By David C.
While putting together my new custom bolt action, I knew I needed a quality torque wrench for the job. A torque wrench should be a critical piece of your gear in your kit if you don’t go to a gunsmith for every little task. But up until now, I had been one of the many who just scratched it off my tool list. It was my experience that quality torque wrenches were expensive and were built for only one torque setting, driving up costs as you buy multiple pieces for action screws, base screws, and rings. And the cheap alternatives were, well, cheap in build quality as the price tag implied. . .
But when utilizing quality optics and components, and driving for the utmost accuracy and precision, a solution to consistent and accurate torquing of fasteners is a must. After all, over torquing rings can damage multi-thousand dollar optics, and inconsistent torque on your action screws can alter POI hindering repeatable accuracy. After doing some research I came across an innovative solution by Borka Tools; the Borka Military Grade (MG) Multi Torque Driver.
The Borka MG multi torque driver allows the user to choose between 12 preset torque settings varying from 15 in-lbs to 72 in-lbs. The manner in which it operates is proprietary (Patent Pending) yet simple and easy to use.
The meat of the driver is the driver arm. The driver arm consists of a driver handle, locking mechanism, and the driver arm. The locking mechanism within the driver handle breaks at one of 2 preset torque values, depending on which direction the force is applied. The individual torque setting is then selected by inserting the hex bit holder into one of the six holes in the driver arm. By flipping the driver assembly over, and inserting the hex bit from the other side, you can choose from 6 additional settings, since the pre-set ‘break’ is at a higher force when turning the opposite direction. Confused? We’ll give you the details in a minute.
The Multi Torque Driver is available in various field and shop kits that include carrying cases and various bits. I purchased the MG7 kit which includes the torque driver assembly, a mini ratchet handle, 30 hex bits, a 1/2″ socket, various adapters and extension, and a 1000D nylon field carrying case by TAB Gear. For a complete list of what is include in each kit, check out this link and scroll down. One included bit is a custom 3/16″ AICS action screw bit for legacy Accuracy International Chassis. This proved useless for me, but if you utilize an AICS chassis, I’m sure it’s plenty valuable.
Here’s a little more behind the principle of operation via Borka Tools:
Torque, also called moment or moment of force, is the tendency of a force to rotate an object about an axis, or pivot. Just as a force is a push or a pull, a torque can be thought of as a twist. Assuming that vector of the force is perpendicular to the arm, torque value can be calculated as (Force) X (Distance). This is exactly how it works for Borka multi torque setting driver: while tightening force F is fixed (preset) to a certain value, change of torque setting is accomplished by selecting the different, also, fixed, distance D from the point of force application to the axis of rotation, in this case, rotation of hex bit holder mounted in an appropriate hex socket of the driver arm.
Until tightening force is below pre-set value, driver handle remains rigidly attached to the driver arm, and forms a lever of the distance D. When tightening force exceeds pre-set value, driver handle lock disengages from locking detent of the driver arm, allowing driver handle to rotate in the direction of the tightening force, which “breaks” the lever and effectively stops further application of tightening force, and correspondingly, tightening torque . As a result, over-tightening becomes impossible.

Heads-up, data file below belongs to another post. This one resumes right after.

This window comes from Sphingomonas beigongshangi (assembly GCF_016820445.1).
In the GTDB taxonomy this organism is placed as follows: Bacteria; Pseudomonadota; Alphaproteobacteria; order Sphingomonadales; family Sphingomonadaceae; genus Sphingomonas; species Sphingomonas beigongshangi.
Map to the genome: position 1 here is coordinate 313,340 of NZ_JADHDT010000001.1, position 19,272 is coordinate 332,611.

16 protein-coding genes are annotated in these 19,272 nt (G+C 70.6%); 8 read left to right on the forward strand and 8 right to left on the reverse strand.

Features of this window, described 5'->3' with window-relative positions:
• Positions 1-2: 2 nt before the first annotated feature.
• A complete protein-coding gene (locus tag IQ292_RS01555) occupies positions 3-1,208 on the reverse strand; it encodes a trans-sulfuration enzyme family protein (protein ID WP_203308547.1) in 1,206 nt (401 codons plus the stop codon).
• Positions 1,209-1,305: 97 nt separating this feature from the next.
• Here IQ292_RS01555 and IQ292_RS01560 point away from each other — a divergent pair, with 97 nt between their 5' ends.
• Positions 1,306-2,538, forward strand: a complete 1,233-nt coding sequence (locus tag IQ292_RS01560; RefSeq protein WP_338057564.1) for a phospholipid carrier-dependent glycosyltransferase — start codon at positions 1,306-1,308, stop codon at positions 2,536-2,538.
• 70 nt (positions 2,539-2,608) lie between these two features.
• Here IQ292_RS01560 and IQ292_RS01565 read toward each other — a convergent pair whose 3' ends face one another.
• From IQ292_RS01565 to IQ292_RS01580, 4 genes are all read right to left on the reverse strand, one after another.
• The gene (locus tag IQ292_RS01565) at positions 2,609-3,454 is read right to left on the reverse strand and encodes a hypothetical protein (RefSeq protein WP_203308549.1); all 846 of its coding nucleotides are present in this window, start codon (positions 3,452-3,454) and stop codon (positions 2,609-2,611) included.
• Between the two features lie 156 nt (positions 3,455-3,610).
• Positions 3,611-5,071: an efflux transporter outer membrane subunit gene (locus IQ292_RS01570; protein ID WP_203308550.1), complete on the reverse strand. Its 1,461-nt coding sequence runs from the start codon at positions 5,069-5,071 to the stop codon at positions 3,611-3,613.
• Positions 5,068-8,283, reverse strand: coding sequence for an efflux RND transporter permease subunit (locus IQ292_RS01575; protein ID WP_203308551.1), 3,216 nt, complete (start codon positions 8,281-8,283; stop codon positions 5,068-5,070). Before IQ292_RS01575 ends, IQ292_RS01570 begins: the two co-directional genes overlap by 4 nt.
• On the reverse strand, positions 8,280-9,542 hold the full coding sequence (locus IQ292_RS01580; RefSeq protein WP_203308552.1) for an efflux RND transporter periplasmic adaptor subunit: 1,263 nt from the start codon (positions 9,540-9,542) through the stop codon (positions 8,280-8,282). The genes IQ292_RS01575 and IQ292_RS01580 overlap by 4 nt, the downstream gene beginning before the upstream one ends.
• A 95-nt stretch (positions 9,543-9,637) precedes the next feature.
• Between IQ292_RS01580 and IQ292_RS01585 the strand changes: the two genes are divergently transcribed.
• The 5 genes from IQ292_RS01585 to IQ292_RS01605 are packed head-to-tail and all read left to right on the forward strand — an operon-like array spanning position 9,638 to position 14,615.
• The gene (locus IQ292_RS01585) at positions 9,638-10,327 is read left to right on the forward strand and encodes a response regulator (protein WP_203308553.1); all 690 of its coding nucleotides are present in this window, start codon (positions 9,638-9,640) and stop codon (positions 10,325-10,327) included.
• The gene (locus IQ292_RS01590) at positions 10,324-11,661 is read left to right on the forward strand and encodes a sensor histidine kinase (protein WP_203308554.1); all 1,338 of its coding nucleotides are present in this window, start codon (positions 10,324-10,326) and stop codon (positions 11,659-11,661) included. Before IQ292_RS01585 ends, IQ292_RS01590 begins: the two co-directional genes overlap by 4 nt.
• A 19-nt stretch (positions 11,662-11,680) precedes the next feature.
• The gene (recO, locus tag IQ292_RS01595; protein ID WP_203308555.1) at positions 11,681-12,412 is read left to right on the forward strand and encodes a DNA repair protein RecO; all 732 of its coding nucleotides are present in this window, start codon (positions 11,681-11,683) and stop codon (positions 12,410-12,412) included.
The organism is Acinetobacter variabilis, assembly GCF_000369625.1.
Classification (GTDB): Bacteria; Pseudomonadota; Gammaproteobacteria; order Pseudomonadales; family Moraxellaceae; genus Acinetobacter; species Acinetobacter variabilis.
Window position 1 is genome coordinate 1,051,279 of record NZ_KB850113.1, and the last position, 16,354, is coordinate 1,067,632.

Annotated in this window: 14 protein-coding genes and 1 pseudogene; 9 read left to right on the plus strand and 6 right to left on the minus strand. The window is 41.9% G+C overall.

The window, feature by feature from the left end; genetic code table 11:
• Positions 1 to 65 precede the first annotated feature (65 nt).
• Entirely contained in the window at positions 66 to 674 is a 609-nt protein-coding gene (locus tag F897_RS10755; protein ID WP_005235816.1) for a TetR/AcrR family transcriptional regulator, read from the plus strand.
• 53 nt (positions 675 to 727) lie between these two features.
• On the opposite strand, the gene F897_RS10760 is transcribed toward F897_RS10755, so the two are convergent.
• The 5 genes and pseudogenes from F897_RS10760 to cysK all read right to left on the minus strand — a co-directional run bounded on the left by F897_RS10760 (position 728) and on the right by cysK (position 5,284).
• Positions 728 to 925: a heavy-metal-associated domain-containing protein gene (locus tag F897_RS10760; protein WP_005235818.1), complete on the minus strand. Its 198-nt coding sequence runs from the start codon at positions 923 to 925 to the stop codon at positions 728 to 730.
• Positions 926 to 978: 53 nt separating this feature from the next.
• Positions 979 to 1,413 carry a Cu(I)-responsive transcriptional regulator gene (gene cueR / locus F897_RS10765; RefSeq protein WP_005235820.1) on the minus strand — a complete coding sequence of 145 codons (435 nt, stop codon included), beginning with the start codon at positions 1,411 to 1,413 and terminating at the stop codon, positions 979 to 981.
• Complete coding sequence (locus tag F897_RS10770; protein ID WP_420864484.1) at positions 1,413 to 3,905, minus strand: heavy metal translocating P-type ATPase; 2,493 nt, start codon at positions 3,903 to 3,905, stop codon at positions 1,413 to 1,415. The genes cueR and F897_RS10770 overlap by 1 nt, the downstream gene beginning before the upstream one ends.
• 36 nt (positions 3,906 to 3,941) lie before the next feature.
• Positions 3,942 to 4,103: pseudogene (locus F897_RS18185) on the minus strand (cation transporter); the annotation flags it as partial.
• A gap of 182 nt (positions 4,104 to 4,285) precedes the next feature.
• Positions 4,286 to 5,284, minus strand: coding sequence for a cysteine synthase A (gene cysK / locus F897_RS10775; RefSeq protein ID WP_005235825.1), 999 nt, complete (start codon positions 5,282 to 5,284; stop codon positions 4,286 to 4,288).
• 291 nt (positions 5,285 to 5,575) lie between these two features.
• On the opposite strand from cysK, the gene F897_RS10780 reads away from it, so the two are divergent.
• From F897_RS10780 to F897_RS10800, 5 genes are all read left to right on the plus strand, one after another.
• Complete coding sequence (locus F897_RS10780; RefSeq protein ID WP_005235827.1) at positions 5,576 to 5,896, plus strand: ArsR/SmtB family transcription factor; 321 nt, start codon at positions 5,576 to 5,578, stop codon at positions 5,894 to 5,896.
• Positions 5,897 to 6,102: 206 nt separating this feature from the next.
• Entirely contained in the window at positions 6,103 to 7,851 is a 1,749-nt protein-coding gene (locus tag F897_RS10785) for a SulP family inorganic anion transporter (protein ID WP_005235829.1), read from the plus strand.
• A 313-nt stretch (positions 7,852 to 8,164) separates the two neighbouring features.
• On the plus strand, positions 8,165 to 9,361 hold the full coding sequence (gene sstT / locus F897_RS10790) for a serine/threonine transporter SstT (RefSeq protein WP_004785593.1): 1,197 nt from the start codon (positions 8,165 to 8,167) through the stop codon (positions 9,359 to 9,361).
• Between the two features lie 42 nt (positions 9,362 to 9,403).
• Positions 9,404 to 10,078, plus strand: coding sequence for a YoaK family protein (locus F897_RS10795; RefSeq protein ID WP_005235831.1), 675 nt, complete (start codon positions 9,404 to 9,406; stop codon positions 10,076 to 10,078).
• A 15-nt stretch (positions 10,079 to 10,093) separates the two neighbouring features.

If you’ve taken a physics class, you should be experiencing at least a little DeJa-Vu, if not, rest assured, the science is solid. In practice it works like this, find the bit you need and insert it into the driver. Look at the handle and find the torque setting in inch-pounds that you desire, insert the bit through this hole. This step is easy to confuse, as the setting will be on the bottom of the driver arm when is use, make sure you have it right. Then simply insert the bit into the fastener head, place your palm on top of the driver to hold in the bit and your thumb in the center of the groove on the handle. Now just turn the assembly, with the force of your thumb, until the handle ‘breaks’ or cams over. Below is a short video of the operation I put together.
After using the Borka Multi Torque Driver on action screws, a scope base, ring mounts, and the rings themselves, I found it easy to use and very helpful. I am happy with my purchase.
I did have a one observation that I thought was important to share. At higher torque values, when the locking mechanism ‘breaks’ and the handle cams over, this can be a somewhat violent action given the amount of force you are applying to the handle, and the sudden give-away of the locking mechanism. Just be certain you have control of the entire assembly, or the bit can pop out of the fastener during the ‘break’ and you could scratch your coveted workpiece. I did find it easy to avoid this, if you use the torque driver as described above, with your palm on the center of the driver as outlined in the User Guide. This was not the intuitive, natural way to hold the driver for me, and took some getting used to.
What does it cost? I purchased this Borka MG7 kit from Mile High Shooting Accessories for $145 with free shipping. This was very reasonable to me given the flexibility of having 12 different torque settings over a wide range. Even the cheap adjustable wrenches usually don’t cover a range that wide, and at least 2 different wrenches would be needed. And if you were to buy quality, single setting torque drivers or limiters, you’d have a collection of them in order to do what the Borka system does in one convenient package.
Borka also has excellent communication. In fact, within 12 hours of going live with this review Boris Teper, the Owner of Borka Tools, and the designer of the tool contacted me (unsolicited) to say thank you for the positive review and to point out a couple small errors. I don’t even know how he found the review so quickly. Perhaps one or two referrals from this blog on his website analytics? I can only expect that someone that is ‘on the ball’ that well would provide excellent customer service as well.
Price: $105 – $145 depending on accessories
Ratings (out of five stars):
Design/Ease of Use: * * * * 1/2
The driver has a very innovative, easy to use design. I knocked off a 1/2 star because it is easy to hold the tool improperly and at higher torque settings, this can increase your ‘scratch potential.’
Construction: * * * * *
There is nothing to indicate anything about this kit is less than top quality.
Value: * * * * *